When Odalis went after Plaschke

Yesterday’s departure of Odalis Perez brought up one of my fonder sportswriting memories. It was September 19, 2003, and the Dodgers were still in the playoff hunt. Perez had been scheduled to pitch the day before, but had opted not to because he had a chipped fingernail.

Bill Plaschke, the columnist for the LA Times, had taken Perez to task for this in a column – in fact, Perez was the focal point of the entire piece.

Perez said he couldn't pitch because he couldn't grip the ball. Yet at this critical point in the race, there are those who will surely wonder about his grip on reality.

"I want to be prepared 100% to be out there," Perez said. "I don't want to be risking one thing when I know it's not good. I want to go out there confident and knowing I'm going to pitch a good game."

As Perez spoke these words behind the batting cage before the game, Shawn Green was carrying his damaged right shoulder into the clubhouse, Adrian Beltre was dragging his sore legs into the dugout, and Dave Roberts was working his tender hamstring down the foul line.

On a Dodger team that is dirt-caked and crawling toward the finish line, if Perez needs to feel 100%, then that would make him the only one.

Many people agreed with Plaschke; others felt that he’d been unduly harsh, and neglected the truth of such injuries, which is that they can make pitching quite painful.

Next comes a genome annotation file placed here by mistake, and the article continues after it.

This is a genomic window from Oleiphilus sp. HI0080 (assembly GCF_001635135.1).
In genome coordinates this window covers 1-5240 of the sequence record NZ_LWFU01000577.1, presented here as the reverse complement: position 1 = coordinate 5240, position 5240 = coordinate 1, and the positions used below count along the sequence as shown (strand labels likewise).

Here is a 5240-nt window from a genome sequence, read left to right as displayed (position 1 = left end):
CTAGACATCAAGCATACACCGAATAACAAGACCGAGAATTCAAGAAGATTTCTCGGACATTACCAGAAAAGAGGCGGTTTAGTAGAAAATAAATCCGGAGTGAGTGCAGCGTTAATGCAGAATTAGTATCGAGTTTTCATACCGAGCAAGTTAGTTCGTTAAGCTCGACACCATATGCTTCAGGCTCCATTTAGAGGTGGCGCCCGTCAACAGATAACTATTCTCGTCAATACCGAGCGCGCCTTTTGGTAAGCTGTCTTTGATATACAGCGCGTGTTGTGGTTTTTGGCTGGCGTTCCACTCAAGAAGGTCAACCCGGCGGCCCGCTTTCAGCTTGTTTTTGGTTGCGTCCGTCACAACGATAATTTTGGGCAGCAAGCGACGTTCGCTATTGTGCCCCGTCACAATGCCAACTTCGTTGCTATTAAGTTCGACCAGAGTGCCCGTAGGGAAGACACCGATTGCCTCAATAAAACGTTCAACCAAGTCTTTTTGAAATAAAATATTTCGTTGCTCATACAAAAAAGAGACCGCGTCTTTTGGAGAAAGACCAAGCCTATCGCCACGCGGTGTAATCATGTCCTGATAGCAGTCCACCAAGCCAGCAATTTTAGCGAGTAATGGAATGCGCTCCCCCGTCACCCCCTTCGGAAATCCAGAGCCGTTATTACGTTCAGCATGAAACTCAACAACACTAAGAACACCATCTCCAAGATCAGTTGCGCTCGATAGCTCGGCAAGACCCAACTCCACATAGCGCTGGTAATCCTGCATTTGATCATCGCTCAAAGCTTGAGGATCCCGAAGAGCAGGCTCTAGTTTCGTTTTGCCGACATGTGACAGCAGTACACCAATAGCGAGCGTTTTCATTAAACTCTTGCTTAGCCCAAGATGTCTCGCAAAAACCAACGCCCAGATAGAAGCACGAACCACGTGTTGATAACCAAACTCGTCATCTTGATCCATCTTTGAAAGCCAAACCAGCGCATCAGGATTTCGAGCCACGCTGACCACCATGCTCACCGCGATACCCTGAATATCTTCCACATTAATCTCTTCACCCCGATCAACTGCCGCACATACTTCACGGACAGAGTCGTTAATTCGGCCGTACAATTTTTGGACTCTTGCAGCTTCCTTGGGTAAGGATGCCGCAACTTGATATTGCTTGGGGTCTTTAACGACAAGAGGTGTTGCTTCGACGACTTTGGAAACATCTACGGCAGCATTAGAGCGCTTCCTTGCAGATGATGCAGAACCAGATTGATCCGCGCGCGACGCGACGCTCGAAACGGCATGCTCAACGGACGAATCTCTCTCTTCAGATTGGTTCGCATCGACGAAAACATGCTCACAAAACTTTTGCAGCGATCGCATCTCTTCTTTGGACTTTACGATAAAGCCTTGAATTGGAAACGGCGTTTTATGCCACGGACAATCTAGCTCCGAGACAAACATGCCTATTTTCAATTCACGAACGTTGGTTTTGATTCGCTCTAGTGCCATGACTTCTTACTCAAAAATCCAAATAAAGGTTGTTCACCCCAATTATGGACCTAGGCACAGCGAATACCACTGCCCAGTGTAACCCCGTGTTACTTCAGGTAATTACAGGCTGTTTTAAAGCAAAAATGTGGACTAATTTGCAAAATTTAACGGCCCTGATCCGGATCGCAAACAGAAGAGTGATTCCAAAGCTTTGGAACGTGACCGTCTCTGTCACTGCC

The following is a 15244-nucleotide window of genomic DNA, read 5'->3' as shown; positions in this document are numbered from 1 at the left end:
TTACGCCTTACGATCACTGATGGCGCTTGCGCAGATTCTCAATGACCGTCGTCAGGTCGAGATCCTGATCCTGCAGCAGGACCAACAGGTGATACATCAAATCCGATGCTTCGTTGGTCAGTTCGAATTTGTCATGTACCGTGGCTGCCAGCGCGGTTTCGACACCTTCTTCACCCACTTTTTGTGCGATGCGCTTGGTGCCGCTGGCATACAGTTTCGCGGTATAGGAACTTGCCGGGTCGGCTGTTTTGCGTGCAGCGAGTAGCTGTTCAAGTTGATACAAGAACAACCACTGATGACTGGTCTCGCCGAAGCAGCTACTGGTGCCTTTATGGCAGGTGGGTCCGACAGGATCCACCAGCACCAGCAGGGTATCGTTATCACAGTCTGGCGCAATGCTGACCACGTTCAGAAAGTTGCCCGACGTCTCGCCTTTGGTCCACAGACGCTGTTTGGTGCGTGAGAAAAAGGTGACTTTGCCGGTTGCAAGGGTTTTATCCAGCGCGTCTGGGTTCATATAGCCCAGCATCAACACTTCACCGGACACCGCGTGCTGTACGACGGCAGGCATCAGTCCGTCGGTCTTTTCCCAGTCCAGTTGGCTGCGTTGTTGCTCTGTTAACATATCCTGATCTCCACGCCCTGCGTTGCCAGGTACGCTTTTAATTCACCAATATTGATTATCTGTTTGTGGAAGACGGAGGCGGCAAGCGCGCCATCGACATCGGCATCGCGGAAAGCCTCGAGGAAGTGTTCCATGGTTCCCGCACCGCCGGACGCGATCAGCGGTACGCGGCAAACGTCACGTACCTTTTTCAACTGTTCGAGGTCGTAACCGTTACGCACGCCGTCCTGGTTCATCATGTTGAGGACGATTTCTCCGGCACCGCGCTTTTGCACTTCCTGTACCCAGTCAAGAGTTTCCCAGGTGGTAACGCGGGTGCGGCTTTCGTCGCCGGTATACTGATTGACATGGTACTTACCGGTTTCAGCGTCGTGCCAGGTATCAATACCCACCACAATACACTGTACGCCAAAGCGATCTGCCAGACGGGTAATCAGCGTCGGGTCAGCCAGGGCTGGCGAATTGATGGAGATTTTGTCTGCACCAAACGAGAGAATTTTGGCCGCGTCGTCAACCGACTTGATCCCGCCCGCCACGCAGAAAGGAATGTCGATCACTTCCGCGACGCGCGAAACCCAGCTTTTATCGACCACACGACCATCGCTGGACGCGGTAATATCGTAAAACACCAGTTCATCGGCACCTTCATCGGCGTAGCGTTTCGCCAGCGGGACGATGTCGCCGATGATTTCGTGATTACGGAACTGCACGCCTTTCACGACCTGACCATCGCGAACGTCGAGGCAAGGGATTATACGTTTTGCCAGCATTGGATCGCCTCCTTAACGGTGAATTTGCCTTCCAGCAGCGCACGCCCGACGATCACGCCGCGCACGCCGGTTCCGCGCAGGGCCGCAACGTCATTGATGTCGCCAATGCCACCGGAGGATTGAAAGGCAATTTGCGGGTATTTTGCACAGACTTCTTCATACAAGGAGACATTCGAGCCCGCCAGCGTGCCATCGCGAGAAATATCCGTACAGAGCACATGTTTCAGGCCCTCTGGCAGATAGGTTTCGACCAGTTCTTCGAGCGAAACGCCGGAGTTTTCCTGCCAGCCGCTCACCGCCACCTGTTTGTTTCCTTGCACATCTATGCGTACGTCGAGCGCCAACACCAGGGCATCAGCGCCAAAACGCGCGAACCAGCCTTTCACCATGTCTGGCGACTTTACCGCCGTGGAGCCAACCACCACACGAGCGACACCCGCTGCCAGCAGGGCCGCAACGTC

What made the column memorable for me, however, is that Plaschke showed up at Dodger Stadium the next day. Before the game, a bunch of reporters – including Plaschke and this one – were down on the field watching batting practice when Perez stormed out of the dugout.

He was crazed. He saw Plaschke and went straight for him, spewing four letter combinations like punches, and then coiled to throw one of those, too. He never got it off, of course – immediately, coaches and team officials got between Perez and Plaschke, and pulled Perez away.

I’ve gotten to know Bill a little over the past few years, and a little later, I ran into him in the press box cafeteria. We exchanged an amused look and I said something about it being a close call, and how nuts Perez had seemed.

Not only had Plaschke been unfazed by the whole thing – he had gone to the stadium that day expecting it. When you wrote about someone the way that he had, he said, you had an obligation to show up and face them. Then he heaped some food on his tray and went about his business.

I’d only been working as a sportswriter for about a year at that point; I felt like a green gunslinger getting a tip from the Man With No Name.

It’s hard for me to gauge what kind of props Plaschke gets here in L.A. – a lot of people seem to like him, a significant number don’t, I think, which probably means he’s doing his job. But it was one of those moments that you wished more people knew about, because Plaschke brings a level of integrity to his job that seems to be the exception, rather than the rule, these days.

July 26, 2006 12:29 AM • Native Intelligence • Email the editor
 

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